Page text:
photography by Catalano Studio
When Holy Ghost Prep student Jack Elliott signed up to spend a couple days learning more about accounting and business consulting at Ernst & Young’s Philadelphia office, he never thought he would need a tuxedo. Sure, he’d have to dress professionally and look sharp, but a tux?
“I don’t own one,” Elliott says. “I had to rent one.”
High school juniors generally reserve their interactions with the formalwear world for proms, but by connecting with Holy Ghost alum Bob Watters ’81 and getting a chance to attend EY’s Entrepreneur of the Year Award ceremony at the Kimmel Center in Philadelphia, Elliott and classmate Matt Doucette stepped into the upper reaches of corporate society for an evening.
“It was a pretty eye-opening experience,” says Elliott, who will graduate next spring. “We met a lot of people and learned about what makes them successful.”
Elliott and Doucette’s arcs intersected Watters’ as part of Holy Ghost’s Leadership Externship Advantage Program (LEAP), which partners Ghost juniors with alumni who have succeeded in the professional world. The program was begun in 2015 by HGP president Gregory J. Geruson ’79 with the goal of giving students the opportunity to learn about fields that interest them, so that they’ll have better ideas about the types of colleges to which they will apply and the course paths they prefer to study. Fifteen students took part in the program during the 2015-16 school year, a number that swelled to 30 last year. Geruson is hopeful that 45 will participate in 2017-18. Students who apply for LEAP are asked to write short essays explaining their motivation, the better to provide insight into their thought processes.
“This piggybacks nicely with juniors who are attending career days when alums come in to talk about professions,” Geruson says. “The externship for a few days can provide a spark when they speak with college guidance counselors. It’s a cumulative impact that allows them to be more informed.”
Watters learned of about LEAP in his role as a member of the school’s Board of Trustees. He was enthusiastic about the opportunity to give back to Holy Ghost, and more importantly, to impact students directly.
“From the first time I heard about the program, I was extremely interested,” Watters says. “I thought it would be great to help Holy Ghost Prep students formulate their career aspirations and to think about what they want to study.”
During their two days with Ernst & Young, Elliott and Doucette met the firm’s partners, spent time with tax consultants, networked with several other HGP alumni whose careers included advisory, tax and assurance services, and sat in on a discussion of an IPO in the renewable energy industry. The experience was one-of-a-kind for the students, and their ability to move smoothly in the business setting provided a good advertisement for Holy Ghost. In fact, Watters reports that after meeting the students, one of his colleagues considered sending their son to Ghost.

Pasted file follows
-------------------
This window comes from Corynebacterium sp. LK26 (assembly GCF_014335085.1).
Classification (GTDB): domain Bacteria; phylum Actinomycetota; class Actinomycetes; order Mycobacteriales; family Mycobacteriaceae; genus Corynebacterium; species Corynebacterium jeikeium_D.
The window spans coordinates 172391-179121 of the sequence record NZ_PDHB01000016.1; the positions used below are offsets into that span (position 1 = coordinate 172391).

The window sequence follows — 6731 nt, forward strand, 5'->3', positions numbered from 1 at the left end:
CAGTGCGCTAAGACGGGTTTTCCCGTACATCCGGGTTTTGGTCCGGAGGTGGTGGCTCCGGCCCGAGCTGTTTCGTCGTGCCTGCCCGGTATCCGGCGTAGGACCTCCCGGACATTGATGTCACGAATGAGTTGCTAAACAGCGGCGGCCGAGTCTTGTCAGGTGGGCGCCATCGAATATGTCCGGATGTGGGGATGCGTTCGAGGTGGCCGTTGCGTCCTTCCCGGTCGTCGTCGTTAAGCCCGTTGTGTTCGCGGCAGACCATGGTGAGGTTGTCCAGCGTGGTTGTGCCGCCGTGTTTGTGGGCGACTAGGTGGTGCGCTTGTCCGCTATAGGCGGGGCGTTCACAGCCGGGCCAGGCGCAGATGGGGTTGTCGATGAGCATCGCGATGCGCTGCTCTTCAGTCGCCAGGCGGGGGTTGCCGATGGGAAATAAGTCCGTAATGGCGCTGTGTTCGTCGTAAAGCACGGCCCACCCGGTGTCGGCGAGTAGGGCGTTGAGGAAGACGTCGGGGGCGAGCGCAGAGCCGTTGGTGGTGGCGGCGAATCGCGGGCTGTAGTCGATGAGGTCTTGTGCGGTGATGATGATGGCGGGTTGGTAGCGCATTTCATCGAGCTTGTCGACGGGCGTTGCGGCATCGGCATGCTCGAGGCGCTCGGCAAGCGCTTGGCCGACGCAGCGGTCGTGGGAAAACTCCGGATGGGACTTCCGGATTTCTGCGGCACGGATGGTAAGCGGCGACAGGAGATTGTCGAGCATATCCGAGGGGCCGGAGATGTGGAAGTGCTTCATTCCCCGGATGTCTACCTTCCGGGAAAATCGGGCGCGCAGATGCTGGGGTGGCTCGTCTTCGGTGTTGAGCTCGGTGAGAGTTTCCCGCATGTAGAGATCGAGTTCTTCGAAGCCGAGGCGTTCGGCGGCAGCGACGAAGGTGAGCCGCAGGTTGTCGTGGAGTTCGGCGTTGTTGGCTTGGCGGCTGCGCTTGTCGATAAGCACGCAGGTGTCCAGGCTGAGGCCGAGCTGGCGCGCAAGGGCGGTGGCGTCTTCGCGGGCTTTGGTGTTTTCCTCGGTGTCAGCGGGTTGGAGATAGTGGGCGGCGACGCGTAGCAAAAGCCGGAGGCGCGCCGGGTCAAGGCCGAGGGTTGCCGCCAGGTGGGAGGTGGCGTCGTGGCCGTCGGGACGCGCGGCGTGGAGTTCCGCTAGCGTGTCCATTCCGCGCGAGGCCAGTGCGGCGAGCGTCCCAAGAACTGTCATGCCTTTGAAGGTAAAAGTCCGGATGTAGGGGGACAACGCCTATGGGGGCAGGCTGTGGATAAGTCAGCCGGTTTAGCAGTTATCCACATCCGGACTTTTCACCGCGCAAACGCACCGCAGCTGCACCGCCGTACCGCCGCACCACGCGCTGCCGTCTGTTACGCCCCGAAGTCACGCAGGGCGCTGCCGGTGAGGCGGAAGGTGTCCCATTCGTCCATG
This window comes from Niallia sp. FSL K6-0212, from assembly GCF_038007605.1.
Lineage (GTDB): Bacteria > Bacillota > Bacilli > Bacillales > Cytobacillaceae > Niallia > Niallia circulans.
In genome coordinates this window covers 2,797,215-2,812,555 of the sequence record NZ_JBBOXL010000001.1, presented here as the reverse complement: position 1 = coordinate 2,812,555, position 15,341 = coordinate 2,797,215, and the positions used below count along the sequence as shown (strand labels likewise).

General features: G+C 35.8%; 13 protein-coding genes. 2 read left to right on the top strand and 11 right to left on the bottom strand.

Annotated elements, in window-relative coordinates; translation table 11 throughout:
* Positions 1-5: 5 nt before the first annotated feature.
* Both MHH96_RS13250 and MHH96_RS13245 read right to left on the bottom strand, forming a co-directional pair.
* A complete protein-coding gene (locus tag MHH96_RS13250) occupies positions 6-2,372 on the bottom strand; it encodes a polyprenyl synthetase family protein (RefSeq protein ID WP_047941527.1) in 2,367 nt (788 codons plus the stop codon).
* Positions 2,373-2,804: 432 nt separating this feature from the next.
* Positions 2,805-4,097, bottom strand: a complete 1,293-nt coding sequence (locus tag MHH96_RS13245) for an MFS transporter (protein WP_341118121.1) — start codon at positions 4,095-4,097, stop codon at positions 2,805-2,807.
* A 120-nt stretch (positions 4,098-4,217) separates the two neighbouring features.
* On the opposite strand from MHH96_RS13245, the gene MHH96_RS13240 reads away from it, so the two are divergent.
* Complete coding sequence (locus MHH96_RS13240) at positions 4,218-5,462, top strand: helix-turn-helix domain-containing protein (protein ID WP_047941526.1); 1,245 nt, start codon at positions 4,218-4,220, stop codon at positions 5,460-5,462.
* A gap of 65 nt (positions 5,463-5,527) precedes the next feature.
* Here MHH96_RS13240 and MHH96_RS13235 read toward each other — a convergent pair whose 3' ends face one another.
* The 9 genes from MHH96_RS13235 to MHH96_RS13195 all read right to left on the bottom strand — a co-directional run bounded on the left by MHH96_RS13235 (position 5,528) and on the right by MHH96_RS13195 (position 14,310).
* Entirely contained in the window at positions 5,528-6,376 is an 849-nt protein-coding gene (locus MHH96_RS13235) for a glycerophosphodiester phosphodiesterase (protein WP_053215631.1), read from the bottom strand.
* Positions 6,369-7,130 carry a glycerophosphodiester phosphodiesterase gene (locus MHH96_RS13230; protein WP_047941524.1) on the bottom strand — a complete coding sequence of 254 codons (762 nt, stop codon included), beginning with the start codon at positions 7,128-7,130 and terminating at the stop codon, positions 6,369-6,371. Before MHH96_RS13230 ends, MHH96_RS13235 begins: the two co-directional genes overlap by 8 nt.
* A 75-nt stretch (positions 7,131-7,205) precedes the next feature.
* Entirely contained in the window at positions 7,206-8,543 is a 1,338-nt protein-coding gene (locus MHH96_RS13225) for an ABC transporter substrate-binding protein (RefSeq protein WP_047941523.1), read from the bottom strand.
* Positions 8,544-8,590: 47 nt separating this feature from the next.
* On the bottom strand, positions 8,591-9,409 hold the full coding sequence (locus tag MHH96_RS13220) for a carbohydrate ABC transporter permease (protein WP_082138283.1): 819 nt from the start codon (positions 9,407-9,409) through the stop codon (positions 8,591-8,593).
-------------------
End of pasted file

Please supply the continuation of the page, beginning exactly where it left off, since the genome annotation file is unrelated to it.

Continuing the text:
Mason El-Habr ’18 didn’t have the chance to wear a tuxedo during his time with Oat Foundry, which has a simple motto: “We Build Cool Stuff.” How could any high school student, particularly one like El-Habr, who is interested in engineering and computer science, not want to hang out at a company like that? He spent two days in June with Oat Foundry CEO Mark Kuhn ’08, along with Anthony Baum ’18, and came away quite impressed.
“It was really cool,” he says. “We got to work with and contribute to the company. They set us up on our own, gave us equipment, and allowed us to create something interesting.”
One of the many “cool” things that Oat Foundry creates are “split flap” display boards, like the ones that are found in train stations and airports and which flip numbers and letters to present various messages. El-Habr and Baum programmed boards to show sample displays that might appear in restaurants or hotels and then posted their work to the company’s internal YouTube channel.
“I enjoyed giving them the opportunity,” Kuhn says. “Any kid we can lure into engineering is good for us.”
El-Habr has wanted to be in a STEM field since beginning at Holy Ghost after leaving Buckingham Friends School. His work with Oat Foundry gave him the kind of real-world experience he hopes will assist him in narrowing his focus of study.
“Mark (Kuhn) was extremely helpful,” El-Habr says. “Whenever he was working on some kind of process or having a discussion about the company, he went out of his way to describe what was happening. He was very receptive to us and willing to explain things.”
Joe Pargola ’96 was able to provide his LEAP student Ryan Parsons with a trifecta of sorts at the New Jersey Department of Children and Families. Over last Christmas break, Parsons spent three days with Pargola, the assistant director of policy and regulatory development who was able to set him up with oneon- one meetings that exposed Parsons to a variety of areas that appealed to him.
“He said his interests were in law, government, and politics, and it was great that he could be here,” says Pargola, who is a member of Holy Ghost’s Alumni Association Board. “We do legal work and research. We are a governmental entity, so there are many facets to what we do.”
Parsons sat in on a budget meeting, took a tour of the state house, and was able to get a historical perspective on New Jersey and understand better how government was structured. In turn, he represented HGP quite well.
“He showed himself exceptionally,” Pargola says. “Everybody was impressed when they found out he could have been home sleeping but he came in. He listened and asked good questions. It was a testament to his family and Holy Ghost.”
And he didn’t even have to wear a tuxedo to do it.
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Published (and copyrighted) in Suburban Life Magazine, August, 2017.